Sunday, October 04, 2015

That Bullsh*t is Bullsh*t. It Just Goes by Different Names

So, remember how  in my last blog I said I wasn't sure if John or I were going to be too sick to do the races we signed up for? Well, we went anyway. Two of our women teammates and another woman we know from Iowa City showed up too. Yea!

I figured, what the hell. I like the courses and I love the women who race in Wisconsin. For the most part, they aren't all overly competitive and threatened by faster racers or snobby to slower racers. They are generally friendly and introduce themselves and are happy that we are there. I also love most of the women who race masters. Like one of the women said when someone commented on all the funky socks we were wearing, "Yeah. We're old enough not to take racing or ourselves too seriously." Amen to that, sister.

Here is me at the start already wiping snot. Such class. Such elegance. Such grace...
 So, if you want to get a sense of just how bad your cold really is I have some tips for you. First, get to the race just a little bit late, so you only have time to ride one lap. During the lap, your legs will feel like jello. No, they will feel like leaded jello. (I'm sure it's a thing) You will tell yourself you are just old and need to warm-up. You will be lying to yourself. The race will start and you will be in a fog. You will have trouble putting your feet on your pedals and you will not have much strength on the nice paved, gradual uphill. You will come to the turn with three women still behind you. "Not bad for being sick," you will think as they all quickly pass you. Damn.

You will try the only steep uphill, that wouldn't normally be a problem, but now, in your brain fog, you forget about your gears or a decent pace and you just say, screw it, get off your bike and walk part of the way up. You glance behind you to see if the cat 4 women, who started 30 seconds after you, are catching-up. Not yet. You hop back on your bike and by the time you reach where all the people are, the 4's are catching you. The announcer comments on your awesome socks (thank-you) and says he thinks you are the leader of the 4's. You shake your head and think, "No. I got dropped by the masters and am getting overtaken by the beginners and waiting for the juniors to drop me too. Sigh". You feel like someone has lassoed your bike and is pulling you backward as half the cat 4's fly past you. Your eyes and nose are running and if anyone could see you up-close they would think your face was as nicely glazed as a doughnut (EW!). You start to feel a little down and then you tell yourself to shut it. You notice that even while you feel so crappy, you are still trying to figure out which lines to take up the hill, how to pump on the downhill with the big bumps and then just ahead, you see the really nice woman who introduced herself to you at the start and said this was her first CX race in 4 years. She is dying. You feel badly, but you pass her anyway and think, "Hey, at least I'm not last." Hell, you'll take what you can get at this point. You finally finish the race. Your beautiful boyfriend is waiting for you with water and your jacket and he tells you what a stud you are. You know he's lying, but you appreciate the hell out of him for saying it anyway. So, that's how you know how sick you are...And by you, I mean me.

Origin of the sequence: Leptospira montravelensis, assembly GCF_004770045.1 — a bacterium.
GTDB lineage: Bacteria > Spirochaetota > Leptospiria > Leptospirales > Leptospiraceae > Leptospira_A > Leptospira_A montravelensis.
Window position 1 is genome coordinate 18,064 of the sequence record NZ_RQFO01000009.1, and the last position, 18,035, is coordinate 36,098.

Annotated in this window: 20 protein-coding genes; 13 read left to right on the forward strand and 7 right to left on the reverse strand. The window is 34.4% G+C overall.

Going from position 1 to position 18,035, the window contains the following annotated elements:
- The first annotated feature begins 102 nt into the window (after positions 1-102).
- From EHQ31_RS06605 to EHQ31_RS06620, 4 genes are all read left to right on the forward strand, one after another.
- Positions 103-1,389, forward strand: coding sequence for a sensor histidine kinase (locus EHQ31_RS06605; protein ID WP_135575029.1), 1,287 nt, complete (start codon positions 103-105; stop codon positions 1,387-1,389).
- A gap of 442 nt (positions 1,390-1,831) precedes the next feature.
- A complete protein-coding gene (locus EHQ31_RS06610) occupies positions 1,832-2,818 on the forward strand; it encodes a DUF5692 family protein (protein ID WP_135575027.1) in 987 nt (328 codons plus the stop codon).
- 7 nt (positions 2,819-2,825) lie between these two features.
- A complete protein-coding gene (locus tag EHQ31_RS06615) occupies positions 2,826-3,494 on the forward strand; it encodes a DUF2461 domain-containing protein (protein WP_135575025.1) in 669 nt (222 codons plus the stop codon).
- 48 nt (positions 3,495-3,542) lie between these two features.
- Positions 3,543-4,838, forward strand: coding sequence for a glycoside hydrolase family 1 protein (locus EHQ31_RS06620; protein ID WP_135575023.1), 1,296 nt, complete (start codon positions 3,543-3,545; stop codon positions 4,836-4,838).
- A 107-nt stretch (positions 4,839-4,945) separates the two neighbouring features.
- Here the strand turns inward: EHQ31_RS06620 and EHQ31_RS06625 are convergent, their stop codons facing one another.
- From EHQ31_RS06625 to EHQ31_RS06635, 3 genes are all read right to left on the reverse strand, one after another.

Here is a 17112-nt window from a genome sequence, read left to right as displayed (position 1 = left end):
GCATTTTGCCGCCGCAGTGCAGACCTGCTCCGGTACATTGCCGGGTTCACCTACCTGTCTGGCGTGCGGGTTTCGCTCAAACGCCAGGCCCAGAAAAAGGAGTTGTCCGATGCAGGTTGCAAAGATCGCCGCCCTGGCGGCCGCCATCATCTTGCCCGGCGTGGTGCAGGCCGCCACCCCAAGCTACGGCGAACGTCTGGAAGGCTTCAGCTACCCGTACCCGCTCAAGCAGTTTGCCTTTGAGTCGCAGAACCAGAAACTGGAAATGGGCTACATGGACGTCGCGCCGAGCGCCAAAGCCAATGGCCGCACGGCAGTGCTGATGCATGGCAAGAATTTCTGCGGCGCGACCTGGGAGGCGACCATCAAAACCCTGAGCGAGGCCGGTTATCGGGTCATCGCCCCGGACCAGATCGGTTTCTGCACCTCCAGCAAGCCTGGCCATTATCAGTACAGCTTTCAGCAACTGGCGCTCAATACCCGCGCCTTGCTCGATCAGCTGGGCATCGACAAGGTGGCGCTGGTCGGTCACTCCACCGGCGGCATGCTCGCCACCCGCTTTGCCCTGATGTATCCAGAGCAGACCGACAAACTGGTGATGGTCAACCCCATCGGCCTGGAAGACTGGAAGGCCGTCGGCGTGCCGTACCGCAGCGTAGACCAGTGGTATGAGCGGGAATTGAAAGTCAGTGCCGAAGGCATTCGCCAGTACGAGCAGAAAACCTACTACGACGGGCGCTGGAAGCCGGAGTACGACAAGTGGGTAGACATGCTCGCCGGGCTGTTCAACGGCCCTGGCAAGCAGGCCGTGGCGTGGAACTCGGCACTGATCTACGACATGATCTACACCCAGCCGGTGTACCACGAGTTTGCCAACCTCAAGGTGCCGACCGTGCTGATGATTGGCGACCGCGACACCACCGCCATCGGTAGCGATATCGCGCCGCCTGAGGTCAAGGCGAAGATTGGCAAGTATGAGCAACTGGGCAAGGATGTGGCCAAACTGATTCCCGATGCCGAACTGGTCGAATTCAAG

John was still too sick to race as well. Since we had some time to kill before we met my family for dinner at 5, and there was some kind of big football game  going on between Iowa and Wisconsin, we stopped for appetizers and a beer at Great Dane in Fitchburg. You may not know this, but I can be a bit on the loud and obnoxious side (yeah, shut-up) and because of that, other obnoxious people at bars seem to want to be my new best friend. We met a guy like that yesterday. He was actually pretty amusing. He made us try his cheese covered, gravied fries. He then set about showing us and the bar, just exactly how much cheese there was on his food. Lovely.

We were both exhausted and had some more time to kill, so we pulled the car over next to a park and took a nap. While John was looking at Google Maps for the restaurant, he commented on the fact that it was right across the street from the mustard museum. OMGEEEEE!

I love cheesy, kitschy, Americana crap. All of it. John is very patient and is nice enough to tag along to play at the 1950's putt-putt golf course, the largest assortment of pinball machines or whatever else weird shit I drag him to. He was not surprised that I wanted to see it, and I'm sure he was just relieved that it wasn't the world's largest ball of twine...Which I still want to see.

John imitating the creepy mustard lady behind him.
  The Mustard Museum used to be in Mt Horeb and moved to Middleton for some reason. It was closing in 8 minutes, so I didn't have time to read the blah,blah,blah about it.

There were lovely samples and videos and can you believe people actually get paid to work at the mustard museum? I bet you never find that on a survey: Please mark your occupation - hospital worker, office clerk, law enforcement, mustard museum worker...

Be honest, have you ever met anyone who gave out wedding mustard?
After we left the museum , we had a wonderful evening of Cajun style food and drinks with my family. It was one full day.

I know there are more single-minded people out there who would be bummed-out the rest of the day after having such an embarrassingly bad race, disgusting cold and knowing they wouldn't get to do the other race they paid for the next day. Lucky for me, I like to look at my life as one cheesy, kitschy, ridiculous adventure. One that doesn't always go my way, but takes me places that make me laugh and one in which I am most assuredly wearing awesome socks.


NoRegrets said...

I may have to go there!!!

Churlita said...

You should go to Madison. It's a fun college town.

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